NEVER, EVER just walk into an organ with the tuner set to A440 and start tuning. You'll end up having to tune every pipe in the instrument. Your first job, always, is to sit down at the console and determine the overall pitch level of the instrument on that day, at that temperature. And if one division has been overheating due to an incoming sun or another division has spent the night soaking up the cold from an exterior wall, you might want to come back once the temperatures in the various divisions have equalized. Now perch your iPad on the music rack and with the tuner set to A440, try out some ranks (flues only) and get a sense of the general pitch level of the instrument. Then pick a pipe whose tuning agrees with the general consensus of the other pipes and adjust your tuner to this reference pitch. This is done by having it “listen” to that note or you can type in its frequency, 437.8 Hz for example if your reference tone happens to be middle A.

              For the amateur, a visible tuner has several advantages. Even just sitting at the console, you can quickly run through a rank and determine where the tuning problems are. Since you are always only tuning a single pipe at a time against the tuner, tuning errors cannot “percolate” through the organ. A visible tuner can be a real asset when tuning harmonic-corroborating stops. Also the tuner always indicates whether the pipe you are tuning is sharp or flat, so if it is flat, for example, you know right away that the collar on a flue pipe, or the tuning wire of a reed, needs to be tapped down. And finally something worth considering when you are tuning reeds: you can wear hearing protection when using a visible tuner which will save your ears.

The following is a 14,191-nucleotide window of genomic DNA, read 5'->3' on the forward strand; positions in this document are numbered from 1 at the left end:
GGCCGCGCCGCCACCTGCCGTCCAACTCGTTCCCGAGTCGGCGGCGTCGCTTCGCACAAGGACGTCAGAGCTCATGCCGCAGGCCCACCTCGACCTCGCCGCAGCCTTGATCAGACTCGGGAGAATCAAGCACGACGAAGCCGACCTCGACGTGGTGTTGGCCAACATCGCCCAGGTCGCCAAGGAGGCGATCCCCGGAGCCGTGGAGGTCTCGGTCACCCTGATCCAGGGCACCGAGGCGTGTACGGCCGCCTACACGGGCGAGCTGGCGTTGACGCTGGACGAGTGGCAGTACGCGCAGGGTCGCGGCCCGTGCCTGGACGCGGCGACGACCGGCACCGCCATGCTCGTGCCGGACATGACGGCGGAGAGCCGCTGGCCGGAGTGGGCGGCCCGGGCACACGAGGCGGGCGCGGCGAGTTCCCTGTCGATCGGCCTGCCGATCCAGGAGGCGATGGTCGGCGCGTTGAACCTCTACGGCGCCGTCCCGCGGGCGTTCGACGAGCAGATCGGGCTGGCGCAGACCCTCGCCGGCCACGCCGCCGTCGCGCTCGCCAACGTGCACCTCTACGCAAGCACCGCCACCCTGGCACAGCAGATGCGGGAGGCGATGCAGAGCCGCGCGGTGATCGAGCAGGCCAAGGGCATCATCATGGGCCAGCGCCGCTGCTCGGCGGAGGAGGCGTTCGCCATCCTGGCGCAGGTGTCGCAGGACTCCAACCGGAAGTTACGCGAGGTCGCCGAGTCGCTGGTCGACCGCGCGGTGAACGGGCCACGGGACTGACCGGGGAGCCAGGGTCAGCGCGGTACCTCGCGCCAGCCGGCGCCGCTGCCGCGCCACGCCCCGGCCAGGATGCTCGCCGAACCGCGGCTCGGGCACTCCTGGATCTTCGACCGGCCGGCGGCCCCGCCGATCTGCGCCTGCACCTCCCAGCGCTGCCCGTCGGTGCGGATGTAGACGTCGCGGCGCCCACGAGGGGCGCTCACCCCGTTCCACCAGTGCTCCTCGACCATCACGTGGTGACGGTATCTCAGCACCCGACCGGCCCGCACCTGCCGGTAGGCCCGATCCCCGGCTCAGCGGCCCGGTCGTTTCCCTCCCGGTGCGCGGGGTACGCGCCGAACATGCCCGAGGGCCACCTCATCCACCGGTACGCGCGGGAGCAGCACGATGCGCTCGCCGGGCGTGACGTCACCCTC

Now go into the chamber and start tuning, holding the tuning knife loosely in your hand while you gently tap the collars on the flues up or down. Leave the reeds until last, for a day when the chamber temperature is around 72 degrees. On the reeds, do not attempt to adjust the canisters on the tops. If a reed doesn't sound, lift it out of its boot and examine the reed for dirt between the reed and shallot. Dirt is best removed sliding a dollar bill under the reed where the lightly textured surface of the bill will clean out any dirt. While tuning, make a list of all the pipes that are problematic and bring the professional in to deal with those only.
              A good start, but this leaves out a lot of the detail. For starters, you want to tune the organ at 72 degrees (or the temperature at which the room will be used most often). Only tune the instrument after the room has sat at the desired temperature for a number of hours. Also, I will warn you that this organ (unless modified) was almost certainly not tuned to A440, the pitch of the instrument should be determined beforehand so that you tune correctly. Are any of the ranks cone tuned by chance? If they are, I would definitely leave those up to a professional. There is a lot more to say on this, yes, I think anyone can learn how to tune, but you need some instruction first. I sent you a message offering some more detailed help (writing on the forum isn't the easiest way to share information) and the same offer goes to anyone reading this post.